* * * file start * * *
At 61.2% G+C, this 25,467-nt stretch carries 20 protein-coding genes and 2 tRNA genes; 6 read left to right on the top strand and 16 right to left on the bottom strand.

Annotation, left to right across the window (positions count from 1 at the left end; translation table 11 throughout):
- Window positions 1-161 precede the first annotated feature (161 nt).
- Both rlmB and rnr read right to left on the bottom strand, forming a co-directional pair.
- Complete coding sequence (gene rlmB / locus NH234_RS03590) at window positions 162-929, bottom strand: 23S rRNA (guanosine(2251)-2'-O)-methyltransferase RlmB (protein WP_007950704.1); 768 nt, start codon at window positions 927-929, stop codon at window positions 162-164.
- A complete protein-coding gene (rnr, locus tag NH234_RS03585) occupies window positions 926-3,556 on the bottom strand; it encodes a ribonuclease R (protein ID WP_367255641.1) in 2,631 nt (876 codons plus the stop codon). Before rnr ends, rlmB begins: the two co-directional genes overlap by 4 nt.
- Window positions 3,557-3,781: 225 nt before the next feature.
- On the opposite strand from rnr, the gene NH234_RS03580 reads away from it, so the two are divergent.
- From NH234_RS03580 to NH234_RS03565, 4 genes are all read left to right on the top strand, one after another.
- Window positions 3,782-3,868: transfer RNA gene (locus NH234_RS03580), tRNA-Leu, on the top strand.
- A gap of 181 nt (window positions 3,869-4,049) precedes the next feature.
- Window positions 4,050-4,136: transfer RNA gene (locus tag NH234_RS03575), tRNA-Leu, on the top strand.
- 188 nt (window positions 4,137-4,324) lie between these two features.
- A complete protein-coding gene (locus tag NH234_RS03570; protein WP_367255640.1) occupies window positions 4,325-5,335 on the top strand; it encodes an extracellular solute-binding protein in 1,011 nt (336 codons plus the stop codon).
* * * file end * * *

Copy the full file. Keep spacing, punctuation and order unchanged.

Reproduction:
At 61.2% G+C, this 25,467-nt stretch carries 20 protein-coding genes and 2 tRNA genes; 6 read left to right on the top strand and 16 right to left on the bottom strand.

Annotation, left to right across the window (positions count from 1 at the left end; translation table 11 throughout):
- Window positions 1-161 precede the first annotated feature (161 nt).
- Both rlmB and rnr read right to left on the bottom strand, forming a co-directional pair.
- Complete coding sequence (gene rlmB / locus NH234_RS03590) at window positions 162-929, bottom strand: 23S rRNA (guanosine(2251)-2'-O)-methyltransferase RlmB (protein WP_007950704.1); 768 nt, start codon at window positions 927-929, stop codon at window positions 162-164.
- A complete protein-coding gene (rnr, locus tag NH234_RS03585) occupies window positions 926-3,556 on the bottom strand; it encodes a ribonuclease R (protein ID WP_367255641.1) in 2,631 nt (876 codons plus the stop codon). Before rnr ends, rlmB begins: the two co-directional genes overlap by 4 nt.
- Window positions 3,557-3,781: 225 nt before the next feature.
- On the opposite strand from rnr, the gene NH234_RS03580 reads away from it, so the two are divergent.
- From NH234_RS03580 to NH234_RS03565, 4 genes are all read left to right on the top strand, one after another.
- Window positions 3,782-3,868: transfer RNA gene (locus NH234_RS03580), tRNA-Leu, on the top strand.
- A gap of 181 nt (window positions 3,869-4,049) precedes the next feature.
- Window positions 4,050-4,136: transfer RNA gene (locus tag NH234_RS03575), tRNA-Leu, on the top strand.
- 188 nt (window positions 4,137-4,324) lie between these two features.
- A complete protein-coding gene (locus tag NH234_RS03570; protein WP_367255640.1) occupies window positions 4,325-5,335 on the top strand; it encodes an extracellular solute-binding protein in 1,011 nt (336 codons plus the stop codon).